The attack in Tolpuddle signalled a general employers’ offensive. The subsequent prosecution and transportation for seven years of five Glasgow cotton-spinners in 1837 also provoked nationwide protests against the Whig government. A campaign was organised in support of the convicted men, not less memorable than that of the Tolpuddle martyrs. The infamous “Document” – sign or be sacked – was used to smash trade union organisation and institute a series of major lockouts. By the summer, the funds of the Grand National were practically exhausted as numerous strikes went down to defeat. By the end of the year, with its fragile federal structure and emerging differences within the leadership, the Grand National Consolidated Trades Union finally broke apart. By this time, Owen, who had served to let the working class genie out of the bottle, had become increasingly despondent at the class-war tone of many of the union’s pronouncements. Consequently he closed down its newspaper, The Crisis, and declared the organisation formally dissolved in August 1834. Owen’s work then took a different direction with the formation instead of a new association for co-operative and socialist propaganda. The demise of the Grand National proved an inglorious end for such a powerful beginning. Nevertheless, its experience left its indelible mark on the consciousness of the working class.

Throughout the “Hungry Thirties” conditions in the working class were abominable. Hunger and destitution stalked the land. Many families were reduced to a diet of boiled nettles. Factory life was a hell on earth. It was not until 1833 that the first real Factory legislation was enacted. Yet this was limited only to children, preventing them from legally working more than 12 hours a day. Enforcement, however, proved almost impossible. Women and children as young as six continued to be employed in the coalmines, hauling trucks and even working at the coalface. Tens of thousands were also forced to work under inhumane conditions in the textile mills. The wretched handloom weavers were gradually ground down, hopelessly struggling to match the output and speed of the power looms. Accordingly, thousands of handloom workers died from malnutrition and physical exhaustion. They literally worked themselves to death. These conditions were ably described by Engels in his memorable book, The Condition of the Working Class in England, written in 1844-5, which paints a graphic picture of the period and is required reading for every trade union activist.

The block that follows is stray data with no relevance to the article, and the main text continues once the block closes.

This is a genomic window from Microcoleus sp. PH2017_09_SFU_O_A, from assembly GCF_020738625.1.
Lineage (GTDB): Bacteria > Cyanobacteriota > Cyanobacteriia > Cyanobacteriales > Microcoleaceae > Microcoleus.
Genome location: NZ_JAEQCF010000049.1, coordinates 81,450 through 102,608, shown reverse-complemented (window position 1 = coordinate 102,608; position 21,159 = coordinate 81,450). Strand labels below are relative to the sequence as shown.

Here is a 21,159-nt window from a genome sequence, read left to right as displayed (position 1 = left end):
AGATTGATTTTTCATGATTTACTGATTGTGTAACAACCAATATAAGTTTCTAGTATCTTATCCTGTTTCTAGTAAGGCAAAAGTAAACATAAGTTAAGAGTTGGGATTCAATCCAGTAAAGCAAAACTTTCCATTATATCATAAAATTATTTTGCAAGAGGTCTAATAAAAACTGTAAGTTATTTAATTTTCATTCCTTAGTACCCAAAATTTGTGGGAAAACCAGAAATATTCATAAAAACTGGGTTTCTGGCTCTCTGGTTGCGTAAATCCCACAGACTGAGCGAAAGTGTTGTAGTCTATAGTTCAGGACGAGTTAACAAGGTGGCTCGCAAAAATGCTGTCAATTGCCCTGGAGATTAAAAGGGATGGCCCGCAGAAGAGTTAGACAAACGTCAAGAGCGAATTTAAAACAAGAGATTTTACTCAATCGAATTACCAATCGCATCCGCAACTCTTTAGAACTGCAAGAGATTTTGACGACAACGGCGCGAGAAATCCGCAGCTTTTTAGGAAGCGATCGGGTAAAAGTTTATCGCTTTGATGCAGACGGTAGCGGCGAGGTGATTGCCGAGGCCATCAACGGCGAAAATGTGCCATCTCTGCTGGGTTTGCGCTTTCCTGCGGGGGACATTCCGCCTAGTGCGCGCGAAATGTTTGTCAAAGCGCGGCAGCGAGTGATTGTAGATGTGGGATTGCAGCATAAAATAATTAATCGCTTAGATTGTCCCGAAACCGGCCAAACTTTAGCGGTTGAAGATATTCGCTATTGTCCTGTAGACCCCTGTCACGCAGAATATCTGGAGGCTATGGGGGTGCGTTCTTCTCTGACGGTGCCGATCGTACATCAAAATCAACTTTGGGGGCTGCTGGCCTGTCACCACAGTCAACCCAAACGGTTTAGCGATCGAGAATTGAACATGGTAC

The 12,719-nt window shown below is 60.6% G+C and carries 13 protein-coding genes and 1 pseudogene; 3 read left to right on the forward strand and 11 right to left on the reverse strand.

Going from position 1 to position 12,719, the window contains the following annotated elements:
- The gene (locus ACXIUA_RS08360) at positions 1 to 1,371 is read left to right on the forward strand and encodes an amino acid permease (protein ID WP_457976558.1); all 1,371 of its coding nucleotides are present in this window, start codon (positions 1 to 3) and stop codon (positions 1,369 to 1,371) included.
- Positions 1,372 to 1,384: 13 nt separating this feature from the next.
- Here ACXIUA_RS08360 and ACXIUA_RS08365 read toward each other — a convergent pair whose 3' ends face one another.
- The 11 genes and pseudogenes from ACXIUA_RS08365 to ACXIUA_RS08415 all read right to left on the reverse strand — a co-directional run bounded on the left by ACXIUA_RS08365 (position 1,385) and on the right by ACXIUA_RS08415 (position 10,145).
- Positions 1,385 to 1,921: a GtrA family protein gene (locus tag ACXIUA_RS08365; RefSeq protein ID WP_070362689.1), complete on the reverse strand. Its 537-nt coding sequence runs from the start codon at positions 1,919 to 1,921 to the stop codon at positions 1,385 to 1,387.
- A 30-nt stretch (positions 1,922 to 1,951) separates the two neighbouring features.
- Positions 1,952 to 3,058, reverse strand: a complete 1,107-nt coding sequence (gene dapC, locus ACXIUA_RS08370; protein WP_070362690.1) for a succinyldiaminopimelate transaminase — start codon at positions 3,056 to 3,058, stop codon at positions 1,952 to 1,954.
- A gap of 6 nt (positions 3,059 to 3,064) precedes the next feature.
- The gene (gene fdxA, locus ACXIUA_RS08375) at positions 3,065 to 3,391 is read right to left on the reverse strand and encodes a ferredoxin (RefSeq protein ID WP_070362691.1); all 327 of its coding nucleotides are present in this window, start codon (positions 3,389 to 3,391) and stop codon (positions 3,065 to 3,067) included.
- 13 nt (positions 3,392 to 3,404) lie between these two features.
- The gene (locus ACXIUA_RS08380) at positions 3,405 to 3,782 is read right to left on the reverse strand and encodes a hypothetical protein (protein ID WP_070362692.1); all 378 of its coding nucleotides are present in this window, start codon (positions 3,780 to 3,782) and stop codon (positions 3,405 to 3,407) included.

With the shattering of the unions, the handloom weavers, alongside the agricultural labourers, were again forced well below the subsistence level. The suffering of the working class was further intensified with the introduction of the New Poor Law in 1834. The Whig government abolished the Speenhamland system, replacing it with an Act based upon the philosophical principles of Bentham and Malthus, designed to make the lot of the pauper even more ghastly than that of the poorest labourer. It was aimed primarily against the agricultural labourers and handloom workers who refused to accept factory discipline. The New Poor Law served to tear out the last roots that united the workers with their parish and their old lifestyle, placing their fate into the hands of the notorious Boards of Guardians. The main principle of Poor Law relief was that assistance should be made more unpleasant than the most unpleasant means of earning a living outside the workhouse. At one such institution in Andover, brought to light by a national scandal, starving inmates fought for survival over the rotten disease-ridden horse-bones sent there for crushing. These hellish institutions were immortalised and exposed in the famous novels of Charles Dickens, such as Oliver Twist. Outdoor relief was stopped for the able-bodied and their families. Desperate men and women were forced to enter the workhouses, where the sexes were kept strictly apart to prevent them breeding.